area of Lincoln Park and is part of Chicago's 43rd ward. Old Town north of North Avenue
is in Lincoln Park, and south of North Avenue is part of the Near North Side. It is now an
affluent gentrified neighborhood. Old Town south of North Avenue is a mixture of rich and
poor with CHA housing projects (including Marshall Field Apartments and parts of
Cabrini–Green) as well as gentrified areas.

Old Town is today considered an affluent and historic neighborhood, home to many of
Chicago's older, Victorian-era buildings.In the 1950s,the majority of this area was an
enclave to the first Puerto Ricans to emigrate to Chicago. They referred to this area as
part of "La Clark" until commercialization decorated late 1960s shop signs with the name
of Old Town. The neighborhood is home to St. Michael's Church, originally a Bavarian-
built church, and one of 7 to survive the path of the Great Chicago Fire. St. Michael's, Holy
Name Cathedral, Immaculate Conception and St. Joseph's catered also to Latinos with
Spanish speaking masses.

The neighborhood is also home to the famed The Second City improvisational comedy
troupe. Many of the streets and alleys, particularly in the Old Town Triangle section,
predate the Great Chicago Fire and do not all adhere to a typical Chicago grid pattern. In
1927, sculptors Sol Kogen and Edgar Miller purchased and subsequently rehabilited a
house on Burton Place, near Wells Street, into the Carl Street Studios. Through the
1930s, an art colony emerged in the neighborhood as artists moved from the Towertown
neighborhood near Washington Square Park.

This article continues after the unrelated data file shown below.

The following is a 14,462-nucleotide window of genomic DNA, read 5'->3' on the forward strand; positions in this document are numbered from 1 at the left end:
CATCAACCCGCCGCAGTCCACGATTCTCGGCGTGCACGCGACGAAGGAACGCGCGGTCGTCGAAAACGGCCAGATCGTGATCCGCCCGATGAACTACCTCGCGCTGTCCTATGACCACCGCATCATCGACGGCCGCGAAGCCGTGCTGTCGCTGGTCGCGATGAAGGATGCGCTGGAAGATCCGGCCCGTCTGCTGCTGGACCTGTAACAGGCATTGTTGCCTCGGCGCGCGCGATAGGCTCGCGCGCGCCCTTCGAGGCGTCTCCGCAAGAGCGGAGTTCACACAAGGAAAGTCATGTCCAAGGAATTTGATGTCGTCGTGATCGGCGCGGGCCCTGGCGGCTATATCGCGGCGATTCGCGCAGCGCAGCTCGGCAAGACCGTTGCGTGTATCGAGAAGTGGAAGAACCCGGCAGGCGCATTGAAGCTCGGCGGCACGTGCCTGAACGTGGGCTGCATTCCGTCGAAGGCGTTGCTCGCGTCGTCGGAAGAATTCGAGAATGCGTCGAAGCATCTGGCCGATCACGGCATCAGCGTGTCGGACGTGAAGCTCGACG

Old Town has one Brown-Purple Line El station at 1536-40 North Sedgwick Avenue. It is
one of the oldest standing stations on the 'L'.


River North

River North is a neighborhood in the Near North Side community area of Chicago,
Illinois. It is bound by Michigan Avenue to the east, Chicago Avenue to the north, and the
Chicago River to the south and west.

History of River North:

The River North neighborhood got its name from Chicago real estate developer Albert
Friedman (chief executive of Friedman Properties Ltd.), who in 1974 started to buy,
restore and build commercial property in the southeast sector[4]. Much of the area was
skid row at the time, so in an effort to attract tenants Friedman started calling the area
"River North"[5]. Within a few years, Friedman found photographers, ad agencies and art
galleries willing to rent the low cost space and coalesce into what is now the The River
North Gallery District[6], which has the largest concentration of art galleries in the United
States outside of Manhattan.[7] Along with hundreds of art galleries, the area holds many
bars, dance clubs, popular restaurants, and entertainment venues.

Subsections of River North include:

* the gallery district, primarily along Superior and Huron streets between Wells and
Orleans;
* a theme-restaurant area with many tourist-oriented restaurants, surrounding Clark and
Ontario;
* "the Cathedral District," an area with many new residential skyscapers surrounding
Holy Name Cathedral (Catholic) and St. James Cathedral (Episcopal), located near State
and Superior, and Huron and Wabash, respectively;